Don't be a bad sport

Author: John Monczunski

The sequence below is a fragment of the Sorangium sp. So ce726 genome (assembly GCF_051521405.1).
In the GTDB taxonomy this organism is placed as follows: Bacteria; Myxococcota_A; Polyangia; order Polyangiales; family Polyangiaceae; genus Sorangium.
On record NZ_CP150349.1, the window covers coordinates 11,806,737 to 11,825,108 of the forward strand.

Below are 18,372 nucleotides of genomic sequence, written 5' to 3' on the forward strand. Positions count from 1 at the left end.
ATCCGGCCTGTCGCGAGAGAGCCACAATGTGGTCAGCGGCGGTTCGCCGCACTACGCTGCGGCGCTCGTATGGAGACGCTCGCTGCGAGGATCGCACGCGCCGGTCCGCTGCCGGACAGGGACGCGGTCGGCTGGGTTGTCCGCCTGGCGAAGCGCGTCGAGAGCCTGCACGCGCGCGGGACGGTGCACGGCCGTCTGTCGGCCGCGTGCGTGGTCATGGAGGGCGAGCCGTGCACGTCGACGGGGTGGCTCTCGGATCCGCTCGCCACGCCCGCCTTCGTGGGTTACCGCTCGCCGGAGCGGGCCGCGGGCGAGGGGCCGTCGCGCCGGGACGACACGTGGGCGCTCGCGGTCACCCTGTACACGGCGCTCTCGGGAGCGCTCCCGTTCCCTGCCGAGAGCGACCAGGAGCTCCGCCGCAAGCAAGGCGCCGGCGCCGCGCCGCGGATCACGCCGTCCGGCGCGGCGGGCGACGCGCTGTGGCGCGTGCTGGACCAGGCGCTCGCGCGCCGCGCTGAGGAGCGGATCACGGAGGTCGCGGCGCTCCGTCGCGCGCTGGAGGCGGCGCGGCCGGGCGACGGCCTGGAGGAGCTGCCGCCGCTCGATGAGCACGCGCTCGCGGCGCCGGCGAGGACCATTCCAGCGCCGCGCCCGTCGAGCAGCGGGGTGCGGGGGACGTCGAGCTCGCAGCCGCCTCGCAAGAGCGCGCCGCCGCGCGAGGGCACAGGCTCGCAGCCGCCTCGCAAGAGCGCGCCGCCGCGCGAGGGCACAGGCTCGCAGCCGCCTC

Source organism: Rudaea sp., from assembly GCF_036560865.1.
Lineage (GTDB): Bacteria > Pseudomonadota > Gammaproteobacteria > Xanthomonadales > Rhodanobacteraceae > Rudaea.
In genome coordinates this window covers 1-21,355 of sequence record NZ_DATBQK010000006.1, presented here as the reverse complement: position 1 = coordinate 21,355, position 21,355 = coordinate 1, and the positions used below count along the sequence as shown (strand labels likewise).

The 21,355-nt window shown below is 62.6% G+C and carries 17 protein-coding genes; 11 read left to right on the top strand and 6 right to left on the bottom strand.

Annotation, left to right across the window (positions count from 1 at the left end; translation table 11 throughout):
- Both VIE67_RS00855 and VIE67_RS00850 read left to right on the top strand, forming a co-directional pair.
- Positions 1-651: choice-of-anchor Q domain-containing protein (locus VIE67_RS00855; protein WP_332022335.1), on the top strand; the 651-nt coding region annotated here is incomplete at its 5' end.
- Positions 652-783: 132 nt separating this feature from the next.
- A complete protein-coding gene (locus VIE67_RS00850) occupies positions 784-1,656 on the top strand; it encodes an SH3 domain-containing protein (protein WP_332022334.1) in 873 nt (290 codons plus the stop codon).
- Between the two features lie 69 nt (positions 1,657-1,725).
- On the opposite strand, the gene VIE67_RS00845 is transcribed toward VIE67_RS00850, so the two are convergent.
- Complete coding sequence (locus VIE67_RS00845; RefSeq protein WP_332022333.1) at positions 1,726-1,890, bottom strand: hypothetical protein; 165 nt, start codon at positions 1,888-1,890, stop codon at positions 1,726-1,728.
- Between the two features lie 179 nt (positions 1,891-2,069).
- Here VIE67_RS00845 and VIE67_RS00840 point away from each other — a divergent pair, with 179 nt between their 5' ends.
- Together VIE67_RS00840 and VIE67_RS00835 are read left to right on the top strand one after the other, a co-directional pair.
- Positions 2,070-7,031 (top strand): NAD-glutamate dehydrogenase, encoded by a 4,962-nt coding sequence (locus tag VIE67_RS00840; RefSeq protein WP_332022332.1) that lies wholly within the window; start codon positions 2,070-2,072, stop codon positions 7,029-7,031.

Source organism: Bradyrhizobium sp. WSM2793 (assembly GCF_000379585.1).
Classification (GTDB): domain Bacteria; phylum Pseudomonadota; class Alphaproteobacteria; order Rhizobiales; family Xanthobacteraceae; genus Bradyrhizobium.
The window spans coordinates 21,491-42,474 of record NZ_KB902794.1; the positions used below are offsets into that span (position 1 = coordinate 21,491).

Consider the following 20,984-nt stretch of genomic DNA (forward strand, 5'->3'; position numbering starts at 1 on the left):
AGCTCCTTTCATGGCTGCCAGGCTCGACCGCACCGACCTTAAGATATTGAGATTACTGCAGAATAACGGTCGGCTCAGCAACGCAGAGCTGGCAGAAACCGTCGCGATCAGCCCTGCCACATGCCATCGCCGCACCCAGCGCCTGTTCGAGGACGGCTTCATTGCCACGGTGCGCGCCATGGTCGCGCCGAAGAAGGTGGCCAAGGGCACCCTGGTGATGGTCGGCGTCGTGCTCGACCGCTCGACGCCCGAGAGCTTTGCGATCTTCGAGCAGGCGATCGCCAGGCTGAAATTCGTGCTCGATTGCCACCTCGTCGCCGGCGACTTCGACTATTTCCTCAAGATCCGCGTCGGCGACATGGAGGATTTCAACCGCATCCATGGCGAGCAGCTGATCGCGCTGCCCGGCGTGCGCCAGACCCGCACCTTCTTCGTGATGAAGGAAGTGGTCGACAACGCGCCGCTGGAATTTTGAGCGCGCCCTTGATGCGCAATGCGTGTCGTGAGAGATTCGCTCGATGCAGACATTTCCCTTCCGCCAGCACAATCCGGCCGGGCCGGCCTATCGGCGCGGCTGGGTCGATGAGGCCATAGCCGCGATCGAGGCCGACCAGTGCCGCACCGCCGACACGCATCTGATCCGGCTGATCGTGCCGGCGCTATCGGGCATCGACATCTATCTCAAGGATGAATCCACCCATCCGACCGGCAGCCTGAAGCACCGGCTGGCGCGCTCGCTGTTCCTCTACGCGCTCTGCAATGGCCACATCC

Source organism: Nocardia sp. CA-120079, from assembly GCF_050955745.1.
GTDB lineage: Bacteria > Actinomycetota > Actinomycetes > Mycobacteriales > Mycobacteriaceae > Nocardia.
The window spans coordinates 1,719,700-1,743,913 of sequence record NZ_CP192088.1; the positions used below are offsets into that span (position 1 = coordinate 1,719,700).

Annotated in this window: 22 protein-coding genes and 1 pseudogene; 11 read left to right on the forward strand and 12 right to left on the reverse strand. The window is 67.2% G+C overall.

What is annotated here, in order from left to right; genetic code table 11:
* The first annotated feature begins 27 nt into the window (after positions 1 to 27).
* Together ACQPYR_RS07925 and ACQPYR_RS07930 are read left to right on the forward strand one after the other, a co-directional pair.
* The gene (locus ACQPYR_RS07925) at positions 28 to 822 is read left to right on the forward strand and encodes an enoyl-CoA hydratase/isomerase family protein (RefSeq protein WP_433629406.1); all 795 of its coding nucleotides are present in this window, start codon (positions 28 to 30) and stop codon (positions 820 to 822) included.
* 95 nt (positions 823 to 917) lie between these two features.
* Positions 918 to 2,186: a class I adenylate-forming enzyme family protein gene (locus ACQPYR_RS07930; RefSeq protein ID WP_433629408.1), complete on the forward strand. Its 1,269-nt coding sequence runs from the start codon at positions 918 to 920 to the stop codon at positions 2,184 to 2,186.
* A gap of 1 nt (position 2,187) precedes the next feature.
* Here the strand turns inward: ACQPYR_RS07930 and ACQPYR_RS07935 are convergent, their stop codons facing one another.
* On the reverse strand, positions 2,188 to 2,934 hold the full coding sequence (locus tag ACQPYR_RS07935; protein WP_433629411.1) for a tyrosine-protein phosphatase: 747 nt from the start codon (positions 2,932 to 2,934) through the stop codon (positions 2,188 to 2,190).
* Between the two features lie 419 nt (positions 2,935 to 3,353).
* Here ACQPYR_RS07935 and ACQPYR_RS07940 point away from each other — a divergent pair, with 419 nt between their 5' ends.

Ideally, youth sports programs like Little League and Pop Warner football build character by instilling positive values associated with fair play, goal-oriented teamwork, respect, camaraderie and the like. And most often that is the effect they have. But unfortunately sometimes negative lessons rooted in a win-at-all-costs ethic may be taught as well. A recent survey of 803 athletes ages 9 to 15, as well as 189 parents and 61 coaches conducted by Professor F. Clark Power, associate director of Notre Dame’s Center for Ethical Education, reported a number of troubling findings. Among them: • 13 percent of young athletes tried to injure an opponent • 13 percent made fun of a less-skilled athlete • 10 percent acknowledged cheating • 31 percent argued with an official. There were troubling numbers for coaches as well. One in five said they made fun of a team member with limited skills and one in three said they yelled at players for making mistakes. More disturbing, 7 percent condoned cheating. However, even more alarming, the survey found 8 percent of coaches encouraged their athletes to hurt an opponent and 4 percent of athletes said that a coach hit, kicked or slapped them.